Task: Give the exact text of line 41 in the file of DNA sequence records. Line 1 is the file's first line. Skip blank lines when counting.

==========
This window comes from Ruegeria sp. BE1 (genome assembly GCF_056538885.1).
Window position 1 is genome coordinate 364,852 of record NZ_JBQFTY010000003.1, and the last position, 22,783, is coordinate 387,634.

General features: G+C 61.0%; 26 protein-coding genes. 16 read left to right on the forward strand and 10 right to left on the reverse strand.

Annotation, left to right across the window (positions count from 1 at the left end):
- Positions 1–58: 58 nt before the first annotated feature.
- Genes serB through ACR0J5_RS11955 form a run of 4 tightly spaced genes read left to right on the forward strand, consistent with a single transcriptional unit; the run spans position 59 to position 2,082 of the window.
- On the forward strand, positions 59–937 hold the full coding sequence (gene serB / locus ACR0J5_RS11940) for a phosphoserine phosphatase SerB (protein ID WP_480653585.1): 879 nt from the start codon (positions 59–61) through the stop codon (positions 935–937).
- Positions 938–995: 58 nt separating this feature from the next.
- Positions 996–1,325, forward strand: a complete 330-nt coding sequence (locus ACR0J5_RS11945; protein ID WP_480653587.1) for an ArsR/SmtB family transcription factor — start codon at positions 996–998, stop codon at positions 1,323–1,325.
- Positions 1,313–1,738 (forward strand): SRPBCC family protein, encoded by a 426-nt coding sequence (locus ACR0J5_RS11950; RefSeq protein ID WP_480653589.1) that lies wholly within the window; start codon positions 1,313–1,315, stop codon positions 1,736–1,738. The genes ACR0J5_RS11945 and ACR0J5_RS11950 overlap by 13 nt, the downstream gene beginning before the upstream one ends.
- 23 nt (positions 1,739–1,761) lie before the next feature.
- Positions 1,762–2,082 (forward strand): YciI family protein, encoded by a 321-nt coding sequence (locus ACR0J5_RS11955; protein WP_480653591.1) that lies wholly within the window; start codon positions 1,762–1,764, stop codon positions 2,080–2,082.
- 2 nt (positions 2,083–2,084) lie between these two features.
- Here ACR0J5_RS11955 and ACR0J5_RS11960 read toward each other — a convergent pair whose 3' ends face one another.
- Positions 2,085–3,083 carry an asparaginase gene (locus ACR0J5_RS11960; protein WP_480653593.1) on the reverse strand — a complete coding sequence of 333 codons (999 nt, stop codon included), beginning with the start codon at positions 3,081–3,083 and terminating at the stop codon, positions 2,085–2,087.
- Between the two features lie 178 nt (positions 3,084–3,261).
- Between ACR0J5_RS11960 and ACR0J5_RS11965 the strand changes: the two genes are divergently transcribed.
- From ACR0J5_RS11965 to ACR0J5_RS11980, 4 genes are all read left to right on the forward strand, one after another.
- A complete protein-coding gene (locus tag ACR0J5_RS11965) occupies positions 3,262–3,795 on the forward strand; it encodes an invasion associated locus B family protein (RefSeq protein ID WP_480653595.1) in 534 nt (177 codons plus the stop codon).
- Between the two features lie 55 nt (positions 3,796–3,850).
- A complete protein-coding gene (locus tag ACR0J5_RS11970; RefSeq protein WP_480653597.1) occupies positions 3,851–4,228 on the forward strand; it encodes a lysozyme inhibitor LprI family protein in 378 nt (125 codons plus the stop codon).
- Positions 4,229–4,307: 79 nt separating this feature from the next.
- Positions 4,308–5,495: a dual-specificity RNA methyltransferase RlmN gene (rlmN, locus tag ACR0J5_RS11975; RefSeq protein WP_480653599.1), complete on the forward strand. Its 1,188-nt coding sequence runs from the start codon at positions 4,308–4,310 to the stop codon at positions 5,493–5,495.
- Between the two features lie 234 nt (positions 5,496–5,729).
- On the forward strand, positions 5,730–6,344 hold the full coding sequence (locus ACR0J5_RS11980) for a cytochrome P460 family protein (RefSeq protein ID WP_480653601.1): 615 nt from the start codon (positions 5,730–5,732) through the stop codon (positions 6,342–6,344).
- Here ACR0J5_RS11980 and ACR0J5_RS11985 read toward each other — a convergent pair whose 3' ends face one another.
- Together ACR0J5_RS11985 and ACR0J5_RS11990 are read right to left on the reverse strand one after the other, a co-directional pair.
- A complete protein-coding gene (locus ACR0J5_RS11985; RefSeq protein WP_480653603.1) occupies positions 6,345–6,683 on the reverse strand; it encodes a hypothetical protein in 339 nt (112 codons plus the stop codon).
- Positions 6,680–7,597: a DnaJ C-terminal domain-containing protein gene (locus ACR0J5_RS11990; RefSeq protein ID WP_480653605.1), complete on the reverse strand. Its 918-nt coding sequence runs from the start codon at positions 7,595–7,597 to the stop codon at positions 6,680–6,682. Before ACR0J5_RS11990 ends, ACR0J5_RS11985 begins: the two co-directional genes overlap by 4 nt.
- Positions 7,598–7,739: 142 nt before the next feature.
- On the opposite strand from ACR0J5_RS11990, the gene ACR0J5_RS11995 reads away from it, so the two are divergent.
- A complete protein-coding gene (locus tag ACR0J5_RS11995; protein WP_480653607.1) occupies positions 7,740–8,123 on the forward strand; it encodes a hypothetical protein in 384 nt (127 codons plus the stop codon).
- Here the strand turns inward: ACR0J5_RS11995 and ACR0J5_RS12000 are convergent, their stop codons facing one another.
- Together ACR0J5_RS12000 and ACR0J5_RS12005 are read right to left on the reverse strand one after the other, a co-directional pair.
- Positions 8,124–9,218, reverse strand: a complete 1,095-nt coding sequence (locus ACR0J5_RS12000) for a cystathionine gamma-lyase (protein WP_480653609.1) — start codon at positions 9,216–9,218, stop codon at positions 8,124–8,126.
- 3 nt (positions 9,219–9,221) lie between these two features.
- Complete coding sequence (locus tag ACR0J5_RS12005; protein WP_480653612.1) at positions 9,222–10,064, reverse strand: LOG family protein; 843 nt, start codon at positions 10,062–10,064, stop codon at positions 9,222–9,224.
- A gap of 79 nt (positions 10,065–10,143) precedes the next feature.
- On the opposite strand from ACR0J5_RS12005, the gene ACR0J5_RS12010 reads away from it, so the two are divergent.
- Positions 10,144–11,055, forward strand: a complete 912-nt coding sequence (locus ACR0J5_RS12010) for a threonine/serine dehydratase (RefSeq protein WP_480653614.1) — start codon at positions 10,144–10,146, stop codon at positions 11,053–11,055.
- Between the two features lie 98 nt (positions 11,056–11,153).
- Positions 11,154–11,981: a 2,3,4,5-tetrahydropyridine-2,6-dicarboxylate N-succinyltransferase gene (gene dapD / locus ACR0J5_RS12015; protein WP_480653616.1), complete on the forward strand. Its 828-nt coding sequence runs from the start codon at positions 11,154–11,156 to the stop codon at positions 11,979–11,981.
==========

- Between the two features lie 98 nt (positions 11,056–11,153).